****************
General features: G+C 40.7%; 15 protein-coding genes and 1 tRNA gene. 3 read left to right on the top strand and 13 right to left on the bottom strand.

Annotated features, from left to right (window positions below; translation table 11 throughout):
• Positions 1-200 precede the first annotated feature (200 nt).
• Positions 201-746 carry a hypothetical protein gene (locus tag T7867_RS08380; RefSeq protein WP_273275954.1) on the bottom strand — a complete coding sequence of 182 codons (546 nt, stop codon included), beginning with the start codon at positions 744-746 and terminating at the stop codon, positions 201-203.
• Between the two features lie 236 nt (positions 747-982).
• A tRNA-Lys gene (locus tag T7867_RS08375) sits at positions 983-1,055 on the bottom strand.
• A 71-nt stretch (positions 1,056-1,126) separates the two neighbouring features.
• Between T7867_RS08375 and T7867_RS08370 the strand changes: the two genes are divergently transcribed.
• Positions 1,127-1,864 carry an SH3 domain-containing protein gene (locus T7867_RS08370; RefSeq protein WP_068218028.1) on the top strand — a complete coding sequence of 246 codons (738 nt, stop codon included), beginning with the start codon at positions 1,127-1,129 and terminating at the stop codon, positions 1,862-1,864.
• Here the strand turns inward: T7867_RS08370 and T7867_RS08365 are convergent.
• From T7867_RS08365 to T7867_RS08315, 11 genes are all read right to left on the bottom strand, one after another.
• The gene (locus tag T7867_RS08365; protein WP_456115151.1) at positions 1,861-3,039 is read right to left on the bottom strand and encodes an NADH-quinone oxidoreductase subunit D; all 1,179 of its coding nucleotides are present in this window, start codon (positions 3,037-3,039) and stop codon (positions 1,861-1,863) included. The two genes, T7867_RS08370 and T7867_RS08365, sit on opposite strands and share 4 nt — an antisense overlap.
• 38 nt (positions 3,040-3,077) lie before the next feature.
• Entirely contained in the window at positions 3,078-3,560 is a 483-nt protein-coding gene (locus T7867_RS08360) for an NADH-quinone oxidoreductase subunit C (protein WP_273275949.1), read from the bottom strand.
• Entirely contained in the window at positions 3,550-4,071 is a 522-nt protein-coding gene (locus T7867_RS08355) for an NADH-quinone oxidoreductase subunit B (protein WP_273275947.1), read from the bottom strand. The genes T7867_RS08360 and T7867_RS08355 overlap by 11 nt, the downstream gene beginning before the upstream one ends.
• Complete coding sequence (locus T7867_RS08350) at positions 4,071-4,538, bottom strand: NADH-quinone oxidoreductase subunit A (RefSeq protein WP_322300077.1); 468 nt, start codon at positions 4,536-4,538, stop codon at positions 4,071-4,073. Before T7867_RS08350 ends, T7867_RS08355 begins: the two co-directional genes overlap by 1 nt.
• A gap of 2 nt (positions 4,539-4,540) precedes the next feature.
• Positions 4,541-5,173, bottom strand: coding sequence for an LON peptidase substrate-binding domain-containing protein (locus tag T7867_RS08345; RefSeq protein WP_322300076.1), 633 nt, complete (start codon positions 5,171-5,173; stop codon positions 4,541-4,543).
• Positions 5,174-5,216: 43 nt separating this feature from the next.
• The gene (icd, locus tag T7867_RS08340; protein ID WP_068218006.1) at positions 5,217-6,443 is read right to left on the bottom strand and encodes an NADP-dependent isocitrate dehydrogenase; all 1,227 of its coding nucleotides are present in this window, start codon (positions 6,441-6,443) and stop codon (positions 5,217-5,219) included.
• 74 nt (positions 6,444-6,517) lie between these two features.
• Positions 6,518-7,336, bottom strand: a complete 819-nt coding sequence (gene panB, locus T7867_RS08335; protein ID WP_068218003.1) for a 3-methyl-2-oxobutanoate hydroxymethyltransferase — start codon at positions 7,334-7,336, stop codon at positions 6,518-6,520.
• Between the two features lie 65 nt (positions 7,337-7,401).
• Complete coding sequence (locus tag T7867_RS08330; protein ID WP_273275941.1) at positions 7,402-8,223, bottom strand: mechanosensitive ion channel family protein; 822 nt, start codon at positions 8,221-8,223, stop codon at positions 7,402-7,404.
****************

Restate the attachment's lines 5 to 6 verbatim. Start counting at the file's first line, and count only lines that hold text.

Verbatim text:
• Between the two features lie 236 nt (positions 747-982).
• A tRNA-Lys gene (locus tag T7867_RS08375) sits at positions 983-1,055 on the bottom strand.